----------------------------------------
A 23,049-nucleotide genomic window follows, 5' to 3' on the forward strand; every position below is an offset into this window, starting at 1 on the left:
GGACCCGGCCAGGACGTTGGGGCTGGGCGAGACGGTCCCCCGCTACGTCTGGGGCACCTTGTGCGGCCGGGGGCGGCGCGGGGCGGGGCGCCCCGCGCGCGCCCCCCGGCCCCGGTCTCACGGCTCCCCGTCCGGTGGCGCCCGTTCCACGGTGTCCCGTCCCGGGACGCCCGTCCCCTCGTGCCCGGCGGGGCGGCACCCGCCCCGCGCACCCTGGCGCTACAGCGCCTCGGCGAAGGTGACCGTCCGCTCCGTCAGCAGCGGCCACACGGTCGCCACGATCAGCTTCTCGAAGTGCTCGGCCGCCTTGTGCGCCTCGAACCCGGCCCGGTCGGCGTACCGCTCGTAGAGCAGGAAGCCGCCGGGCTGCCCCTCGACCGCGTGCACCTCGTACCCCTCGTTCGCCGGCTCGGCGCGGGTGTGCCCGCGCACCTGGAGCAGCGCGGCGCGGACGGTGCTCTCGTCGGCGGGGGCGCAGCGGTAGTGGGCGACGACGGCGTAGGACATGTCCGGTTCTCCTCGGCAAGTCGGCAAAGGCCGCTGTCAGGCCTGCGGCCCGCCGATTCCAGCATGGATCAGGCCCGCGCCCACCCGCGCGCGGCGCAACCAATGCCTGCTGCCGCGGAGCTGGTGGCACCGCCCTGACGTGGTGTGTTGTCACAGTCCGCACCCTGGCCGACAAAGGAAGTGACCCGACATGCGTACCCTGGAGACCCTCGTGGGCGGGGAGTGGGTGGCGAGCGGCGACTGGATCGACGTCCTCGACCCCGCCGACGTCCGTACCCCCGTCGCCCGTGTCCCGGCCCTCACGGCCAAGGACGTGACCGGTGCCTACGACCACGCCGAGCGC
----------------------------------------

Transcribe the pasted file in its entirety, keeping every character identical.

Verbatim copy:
A 23,049-nucleotide genomic window follows, 5' to 3' on the forward strand; every position below is an offset into this window, starting at 1 on the left:
GGACCCGGCCAGGACGTTGGGGCTGGGCGAGACGGTCCCCCGCTACGTCTGGGGCACCTTGTGCGGCCGGGGGCGGCGCGGGGCGGGGCGCCCCGCGCGCGCCCCCCGGCCCCGGTCTCACGGCTCCCCGTCCGGTGGCGCCCGTTCCACGGTGTCCCGTCCCGGGACGCCCGTCCCCTCGTGCCCGGCGGGGCGGCACCCGCCCCGCGCACCCTGGCGCTACAGCGCCTCGGCGAAGGTGACCGTCCGCTCCGTCAGCAGCGGCCACACGGTCGCCACGATCAGCTTCTCGAAGTGCTCGGCCGCCTTGTGCGCCTCGAACCCGGCCCGGTCGGCGTACCGCTCGTAGAGCAGGAAGCCGCCGGGCTGCCCCTCGACCGCGTGCACCTCGTACCCCTCGTTCGCCGGCTCGGCGCGGGTGTGCCCGCGCACCTGGAGCAGCGCGGCGCGGACGGTGCTCTCGTCGGCGGGGGCGCAGCGGTAGTGGGCGACGACGGCGTAGGACATGTCCGGTTCTCCTCGGCAAGTCGGCAAAGGCCGCTGTCAGGCCTGCGGCCCGCCGATTCCAGCATGGATCAGGCCCGCGCCCACCCGCGCGCGGCGCAACCAATGCCTGCTGCCGCGGAGCTGGTGGCACCGCCCTGACGTGGTGTGTTGTCACAGTCCGCACCCTGGCCGACAAAGGAAGTGACCCGACATGCGTACCCTGGAGACCCTCGTGGGCGGGGAGTGGGTGGCGAGCGGCGACTGGATCGACGTCCTCGACCCCGCCGACGTCCGTACCCCCGTCGCCCGTGTCCCGGCCCTCACGGCCAAGGACGTGACCGGTGCCTACGACCACGCCGAGCGC